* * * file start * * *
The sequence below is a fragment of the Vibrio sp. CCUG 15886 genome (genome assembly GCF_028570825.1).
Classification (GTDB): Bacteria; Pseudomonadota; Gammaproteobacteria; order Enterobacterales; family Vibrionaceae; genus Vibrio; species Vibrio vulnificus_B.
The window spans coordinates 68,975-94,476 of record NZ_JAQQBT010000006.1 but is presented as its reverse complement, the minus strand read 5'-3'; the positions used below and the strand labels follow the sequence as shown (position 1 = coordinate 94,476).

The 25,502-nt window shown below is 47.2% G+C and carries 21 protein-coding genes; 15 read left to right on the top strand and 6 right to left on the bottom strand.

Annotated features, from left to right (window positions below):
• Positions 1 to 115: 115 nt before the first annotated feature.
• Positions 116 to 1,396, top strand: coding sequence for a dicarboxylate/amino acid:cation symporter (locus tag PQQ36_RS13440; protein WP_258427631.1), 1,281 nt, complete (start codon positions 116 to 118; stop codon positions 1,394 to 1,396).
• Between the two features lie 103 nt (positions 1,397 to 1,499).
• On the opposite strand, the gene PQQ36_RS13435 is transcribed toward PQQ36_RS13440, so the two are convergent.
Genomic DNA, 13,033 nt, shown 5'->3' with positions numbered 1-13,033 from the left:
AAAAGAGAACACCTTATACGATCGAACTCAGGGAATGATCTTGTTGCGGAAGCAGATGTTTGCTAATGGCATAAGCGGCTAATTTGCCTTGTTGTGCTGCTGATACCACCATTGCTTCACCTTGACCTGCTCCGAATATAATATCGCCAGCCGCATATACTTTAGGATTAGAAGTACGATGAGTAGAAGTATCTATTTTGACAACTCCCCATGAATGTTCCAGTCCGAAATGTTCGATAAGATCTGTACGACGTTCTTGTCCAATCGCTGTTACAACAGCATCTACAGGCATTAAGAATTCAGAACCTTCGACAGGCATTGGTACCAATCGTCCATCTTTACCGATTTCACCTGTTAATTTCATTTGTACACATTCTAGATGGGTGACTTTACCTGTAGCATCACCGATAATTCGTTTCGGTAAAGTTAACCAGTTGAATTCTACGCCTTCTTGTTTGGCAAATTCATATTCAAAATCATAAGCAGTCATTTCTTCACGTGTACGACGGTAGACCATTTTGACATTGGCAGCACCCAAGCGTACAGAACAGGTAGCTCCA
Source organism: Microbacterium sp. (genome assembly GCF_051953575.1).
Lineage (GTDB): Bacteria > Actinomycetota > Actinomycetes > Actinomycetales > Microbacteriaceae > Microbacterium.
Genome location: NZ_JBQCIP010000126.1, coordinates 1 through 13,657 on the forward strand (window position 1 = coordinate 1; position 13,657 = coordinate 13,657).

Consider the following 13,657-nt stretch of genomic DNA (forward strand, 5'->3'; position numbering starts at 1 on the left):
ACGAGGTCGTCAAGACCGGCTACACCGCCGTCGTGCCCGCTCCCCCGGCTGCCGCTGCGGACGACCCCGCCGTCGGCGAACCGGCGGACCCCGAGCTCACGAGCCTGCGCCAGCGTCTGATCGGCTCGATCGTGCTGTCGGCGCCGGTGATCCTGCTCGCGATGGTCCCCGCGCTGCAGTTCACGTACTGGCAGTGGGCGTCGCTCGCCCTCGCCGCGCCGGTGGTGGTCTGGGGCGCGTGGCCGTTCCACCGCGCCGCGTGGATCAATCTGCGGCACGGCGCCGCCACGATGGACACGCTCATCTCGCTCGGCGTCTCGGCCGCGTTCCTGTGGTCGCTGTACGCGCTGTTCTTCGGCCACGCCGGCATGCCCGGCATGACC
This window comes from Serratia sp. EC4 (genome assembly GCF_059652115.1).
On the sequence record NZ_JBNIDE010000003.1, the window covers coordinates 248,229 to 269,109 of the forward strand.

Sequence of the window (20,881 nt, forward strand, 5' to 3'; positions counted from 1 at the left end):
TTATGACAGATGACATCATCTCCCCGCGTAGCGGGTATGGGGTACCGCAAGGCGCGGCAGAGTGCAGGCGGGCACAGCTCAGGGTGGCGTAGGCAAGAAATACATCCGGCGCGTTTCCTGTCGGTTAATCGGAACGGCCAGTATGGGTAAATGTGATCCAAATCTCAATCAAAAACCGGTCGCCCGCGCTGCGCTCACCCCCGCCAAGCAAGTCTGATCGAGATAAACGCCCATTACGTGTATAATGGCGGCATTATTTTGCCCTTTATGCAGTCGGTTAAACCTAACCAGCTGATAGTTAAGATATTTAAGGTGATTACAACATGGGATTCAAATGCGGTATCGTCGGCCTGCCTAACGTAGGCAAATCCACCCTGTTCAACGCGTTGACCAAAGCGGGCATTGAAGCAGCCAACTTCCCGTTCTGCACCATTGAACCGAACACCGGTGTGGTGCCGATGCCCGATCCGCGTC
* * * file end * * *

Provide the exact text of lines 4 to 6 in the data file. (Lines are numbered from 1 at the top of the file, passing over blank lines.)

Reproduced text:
The 25,502-nt window shown below is 47.2% G+C and carries 21 protein-coding genes; 15 read left to right on the top strand and 6 right to left on the bottom strand.

Annotated features, from left to right (window positions below):
• Positions 1 to 115: 115 nt before the first annotated feature.